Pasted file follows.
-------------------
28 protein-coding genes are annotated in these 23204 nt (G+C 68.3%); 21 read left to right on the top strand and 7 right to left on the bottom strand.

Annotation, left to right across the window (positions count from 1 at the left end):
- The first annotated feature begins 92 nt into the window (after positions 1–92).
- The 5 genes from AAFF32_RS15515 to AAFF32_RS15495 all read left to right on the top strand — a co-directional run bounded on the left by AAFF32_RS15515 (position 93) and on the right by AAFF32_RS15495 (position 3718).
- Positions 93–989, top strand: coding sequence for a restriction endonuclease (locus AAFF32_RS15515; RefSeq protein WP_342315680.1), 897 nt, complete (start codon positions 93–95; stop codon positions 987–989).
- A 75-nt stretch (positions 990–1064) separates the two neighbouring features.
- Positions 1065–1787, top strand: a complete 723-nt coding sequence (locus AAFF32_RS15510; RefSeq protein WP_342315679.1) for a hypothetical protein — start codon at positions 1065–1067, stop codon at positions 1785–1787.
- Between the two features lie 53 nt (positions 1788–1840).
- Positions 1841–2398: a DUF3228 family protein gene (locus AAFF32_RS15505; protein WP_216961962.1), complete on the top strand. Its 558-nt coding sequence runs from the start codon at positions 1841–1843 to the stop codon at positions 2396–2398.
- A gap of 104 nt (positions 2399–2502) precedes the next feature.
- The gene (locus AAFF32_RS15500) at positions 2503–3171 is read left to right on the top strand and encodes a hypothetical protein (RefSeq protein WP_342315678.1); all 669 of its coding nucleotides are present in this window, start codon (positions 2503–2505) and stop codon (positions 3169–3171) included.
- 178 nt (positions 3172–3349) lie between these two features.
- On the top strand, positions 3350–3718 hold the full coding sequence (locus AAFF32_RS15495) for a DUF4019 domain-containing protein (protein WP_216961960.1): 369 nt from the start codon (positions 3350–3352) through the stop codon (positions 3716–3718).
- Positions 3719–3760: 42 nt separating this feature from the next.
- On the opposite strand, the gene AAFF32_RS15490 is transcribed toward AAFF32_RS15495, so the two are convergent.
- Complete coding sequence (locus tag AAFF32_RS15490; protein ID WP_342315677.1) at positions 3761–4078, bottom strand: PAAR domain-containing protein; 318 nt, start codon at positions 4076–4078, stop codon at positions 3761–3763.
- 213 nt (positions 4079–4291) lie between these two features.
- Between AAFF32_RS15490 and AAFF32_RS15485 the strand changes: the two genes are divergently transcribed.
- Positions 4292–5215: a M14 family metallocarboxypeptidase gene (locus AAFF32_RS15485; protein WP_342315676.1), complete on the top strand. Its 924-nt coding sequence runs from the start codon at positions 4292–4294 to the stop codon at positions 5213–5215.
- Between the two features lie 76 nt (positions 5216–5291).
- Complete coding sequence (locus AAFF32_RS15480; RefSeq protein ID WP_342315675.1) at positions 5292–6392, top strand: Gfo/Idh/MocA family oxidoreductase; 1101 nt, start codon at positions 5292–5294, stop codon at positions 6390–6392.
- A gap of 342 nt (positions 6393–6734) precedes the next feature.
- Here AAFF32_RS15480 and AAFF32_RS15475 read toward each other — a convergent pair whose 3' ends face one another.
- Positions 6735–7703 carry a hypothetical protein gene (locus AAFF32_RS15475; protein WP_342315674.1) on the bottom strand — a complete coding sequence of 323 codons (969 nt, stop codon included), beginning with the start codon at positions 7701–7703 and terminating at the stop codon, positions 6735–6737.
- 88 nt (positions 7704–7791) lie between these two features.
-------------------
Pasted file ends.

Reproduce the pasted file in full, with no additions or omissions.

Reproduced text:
28 protein-coding genes are annotated in these 23204 nt (G+C 68.3%); 21 read left to right on the top strand and 7 right to left on the bottom strand.

Annotation, left to right across the window (positions count from 1 at the left end):
- The first annotated feature begins 92 nt into the window (after positions 1–92).
- The 5 genes from AAFF32_RS15515 to AAFF32_RS15495 all read left to right on the top strand — a co-directional run bounded on the left by AAFF32_RS15515 (position 93) and on the right by AAFF32_RS15495 (position 3718).
- Positions 93–989, top strand: coding sequence for a restriction endonuclease (locus AAFF32_RS15515; RefSeq protein WP_342315680.1), 897 nt, complete (start codon positions 93–95; stop codon positions 987–989).
- A 75-nt stretch (positions 990–1064) separates the two neighbouring features.
- Positions 1065–1787, top strand: a complete 723-nt coding sequence (locus AAFF32_RS15510; RefSeq protein WP_342315679.1) for a hypothetical protein — start codon at positions 1065–1067, stop codon at positions 1785–1787.
- Between the two features lie 53 nt (positions 1788–1840).
- Positions 1841–2398: a DUF3228 family protein gene (locus AAFF32_RS15505; protein WP_216961962.1), complete on the top strand. Its 558-nt coding sequence runs from the start codon at positions 1841–1843 to the stop codon at positions 2396–2398.
- A gap of 104 nt (positions 2399–2502) precedes the next feature.
- The gene (locus AAFF32_RS15500) at positions 2503–3171 is read left to right on the top strand and encodes a hypothetical protein (RefSeq protein WP_342315678.1); all 669 of its coding nucleotides are present in this window, start codon (positions 2503–2505) and stop codon (positions 3169–3171) included.
- 178 nt (positions 3172–3349) lie between these two features.
- On the top strand, positions 3350–3718 hold the full coding sequence (locus AAFF32_RS15495) for a DUF4019 domain-containing protein (protein WP_216961960.1): 369 nt from the start codon (positions 3350–3352) through the stop codon (positions 3716–3718).
- Positions 3719–3760: 42 nt separating this feature from the next.
- On the opposite strand, the gene AAFF32_RS15490 is transcribed toward AAFF32_RS15495, so the two are convergent.
- Complete coding sequence (locus tag AAFF32_RS15490; protein ID WP_342315677.1) at positions 3761–4078, bottom strand: PAAR domain-containing protein; 318 nt, start codon at positions 4076–4078, stop codon at positions 3761–3763.
- 213 nt (positions 4079–4291) lie between these two features.
- Between AAFF32_RS15490 and AAFF32_RS15485 the strand changes: the two genes are divergently transcribed.
- Positions 4292–5215: a M14 family metallocarboxypeptidase gene (locus AAFF32_RS15485; protein WP_342315676.1), complete on the top strand. Its 924-nt coding sequence runs from the start codon at positions 4292–4294 to the stop codon at positions 5213–5215.
- Between the two features lie 76 nt (positions 5216–5291).
- Complete coding sequence (locus AAFF32_RS15480; RefSeq protein ID WP_342315675.1) at positions 5292–6392, top strand: Gfo/Idh/MocA family oxidoreductase; 1101 nt, start codon at positions 5292–5294, stop codon at positions 6390–6392.
- A gap of 342 nt (positions 6393–6734) precedes the next feature.
- Here AAFF32_RS15480 and AAFF32_RS15475 read toward each other — a convergent pair whose 3' ends face one another.
- Positions 6735–7703 carry a hypothetical protein gene (locus AAFF32_RS15475; protein WP_342315674.1) on the bottom strand — a complete coding sequence of 323 codons (969 nt, stop codon included), beginning with the start codon at positions 7701–7703 and terminating at the stop codon, positions 6735–6737.
- 88 nt (positions 7704–7791) lie between these two features.